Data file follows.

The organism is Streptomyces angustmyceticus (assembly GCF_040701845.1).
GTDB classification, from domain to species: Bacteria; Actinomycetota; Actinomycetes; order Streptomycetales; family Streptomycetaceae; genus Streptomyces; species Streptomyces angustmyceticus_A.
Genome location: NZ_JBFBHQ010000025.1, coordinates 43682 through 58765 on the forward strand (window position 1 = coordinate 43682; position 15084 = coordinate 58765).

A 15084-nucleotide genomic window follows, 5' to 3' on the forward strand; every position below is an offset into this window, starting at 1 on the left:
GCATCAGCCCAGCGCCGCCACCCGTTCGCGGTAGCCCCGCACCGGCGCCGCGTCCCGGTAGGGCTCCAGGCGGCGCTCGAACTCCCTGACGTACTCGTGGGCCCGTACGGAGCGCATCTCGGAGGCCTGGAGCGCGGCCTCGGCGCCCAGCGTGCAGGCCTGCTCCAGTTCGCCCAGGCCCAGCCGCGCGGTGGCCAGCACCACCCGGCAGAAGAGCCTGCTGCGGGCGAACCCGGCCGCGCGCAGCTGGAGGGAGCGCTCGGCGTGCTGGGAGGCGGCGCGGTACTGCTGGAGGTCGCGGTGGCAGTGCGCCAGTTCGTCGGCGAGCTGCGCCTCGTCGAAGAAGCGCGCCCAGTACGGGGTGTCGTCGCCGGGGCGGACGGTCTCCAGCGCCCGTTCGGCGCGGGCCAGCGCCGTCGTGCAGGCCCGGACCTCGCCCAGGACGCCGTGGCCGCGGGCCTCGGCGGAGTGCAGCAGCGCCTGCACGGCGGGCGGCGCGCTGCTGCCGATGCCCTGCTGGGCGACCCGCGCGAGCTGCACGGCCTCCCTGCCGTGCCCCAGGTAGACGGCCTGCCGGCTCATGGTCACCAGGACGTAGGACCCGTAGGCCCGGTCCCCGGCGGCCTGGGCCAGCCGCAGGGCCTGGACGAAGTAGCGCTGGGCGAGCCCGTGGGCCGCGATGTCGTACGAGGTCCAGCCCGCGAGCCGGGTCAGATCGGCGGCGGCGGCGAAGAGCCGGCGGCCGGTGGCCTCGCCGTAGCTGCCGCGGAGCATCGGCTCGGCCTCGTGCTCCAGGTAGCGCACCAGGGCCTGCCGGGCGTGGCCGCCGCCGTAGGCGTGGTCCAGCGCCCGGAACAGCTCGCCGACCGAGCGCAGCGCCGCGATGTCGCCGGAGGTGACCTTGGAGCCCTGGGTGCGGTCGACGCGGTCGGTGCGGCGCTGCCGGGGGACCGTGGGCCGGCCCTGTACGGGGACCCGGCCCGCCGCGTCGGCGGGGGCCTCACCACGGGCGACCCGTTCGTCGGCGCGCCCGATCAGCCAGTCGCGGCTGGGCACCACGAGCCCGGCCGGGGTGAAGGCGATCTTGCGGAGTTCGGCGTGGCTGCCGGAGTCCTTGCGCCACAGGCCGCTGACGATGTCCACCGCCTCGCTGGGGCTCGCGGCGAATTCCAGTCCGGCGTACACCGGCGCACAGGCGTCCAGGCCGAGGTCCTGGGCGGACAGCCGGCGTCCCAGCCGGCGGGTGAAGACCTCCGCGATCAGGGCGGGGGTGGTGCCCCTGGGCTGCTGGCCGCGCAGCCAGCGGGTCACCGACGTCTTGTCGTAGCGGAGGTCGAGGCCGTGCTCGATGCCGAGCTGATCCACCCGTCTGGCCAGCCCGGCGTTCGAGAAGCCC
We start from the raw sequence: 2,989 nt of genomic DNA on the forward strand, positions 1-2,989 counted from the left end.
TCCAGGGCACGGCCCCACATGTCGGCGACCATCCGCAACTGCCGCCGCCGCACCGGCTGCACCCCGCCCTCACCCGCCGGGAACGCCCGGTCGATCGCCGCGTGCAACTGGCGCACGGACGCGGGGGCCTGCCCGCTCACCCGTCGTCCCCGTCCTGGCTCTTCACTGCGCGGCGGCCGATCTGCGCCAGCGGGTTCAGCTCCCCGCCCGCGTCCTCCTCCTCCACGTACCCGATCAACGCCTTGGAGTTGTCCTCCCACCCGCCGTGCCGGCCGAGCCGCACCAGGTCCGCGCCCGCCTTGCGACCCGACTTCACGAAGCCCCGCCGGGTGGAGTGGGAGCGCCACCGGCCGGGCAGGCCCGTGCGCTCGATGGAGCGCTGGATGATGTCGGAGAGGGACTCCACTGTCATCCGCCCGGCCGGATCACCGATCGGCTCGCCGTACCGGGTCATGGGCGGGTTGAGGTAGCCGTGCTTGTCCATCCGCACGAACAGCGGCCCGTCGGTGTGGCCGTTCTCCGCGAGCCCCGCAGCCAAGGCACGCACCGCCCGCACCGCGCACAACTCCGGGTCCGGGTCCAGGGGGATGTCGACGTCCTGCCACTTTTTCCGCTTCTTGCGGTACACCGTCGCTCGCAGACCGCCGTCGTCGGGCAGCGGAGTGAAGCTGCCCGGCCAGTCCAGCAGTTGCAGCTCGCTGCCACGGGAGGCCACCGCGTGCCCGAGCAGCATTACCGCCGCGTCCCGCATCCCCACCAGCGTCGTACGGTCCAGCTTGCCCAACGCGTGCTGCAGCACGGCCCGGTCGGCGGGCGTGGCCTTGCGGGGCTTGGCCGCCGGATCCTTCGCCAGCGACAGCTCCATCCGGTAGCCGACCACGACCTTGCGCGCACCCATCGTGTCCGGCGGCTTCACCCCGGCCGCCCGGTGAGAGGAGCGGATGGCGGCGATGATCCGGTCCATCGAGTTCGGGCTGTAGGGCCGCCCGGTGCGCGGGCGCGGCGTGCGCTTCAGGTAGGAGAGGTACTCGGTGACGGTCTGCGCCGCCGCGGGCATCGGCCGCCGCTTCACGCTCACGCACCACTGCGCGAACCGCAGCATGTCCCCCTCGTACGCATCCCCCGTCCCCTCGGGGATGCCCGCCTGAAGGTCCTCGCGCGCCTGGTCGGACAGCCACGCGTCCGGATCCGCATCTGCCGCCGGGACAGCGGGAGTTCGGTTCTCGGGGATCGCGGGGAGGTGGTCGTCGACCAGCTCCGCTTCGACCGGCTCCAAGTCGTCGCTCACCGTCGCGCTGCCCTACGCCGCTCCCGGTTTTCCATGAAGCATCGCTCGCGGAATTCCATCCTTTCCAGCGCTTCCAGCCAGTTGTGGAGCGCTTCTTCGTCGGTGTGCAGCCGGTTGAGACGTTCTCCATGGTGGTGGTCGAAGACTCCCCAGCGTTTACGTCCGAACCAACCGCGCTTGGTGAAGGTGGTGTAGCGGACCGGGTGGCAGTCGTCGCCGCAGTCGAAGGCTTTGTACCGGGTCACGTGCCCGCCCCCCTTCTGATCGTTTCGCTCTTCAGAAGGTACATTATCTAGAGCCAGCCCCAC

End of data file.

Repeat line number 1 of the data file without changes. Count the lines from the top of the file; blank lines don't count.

The organism is Streptomyces angustmyceticus (assembly GCF_040701845.1).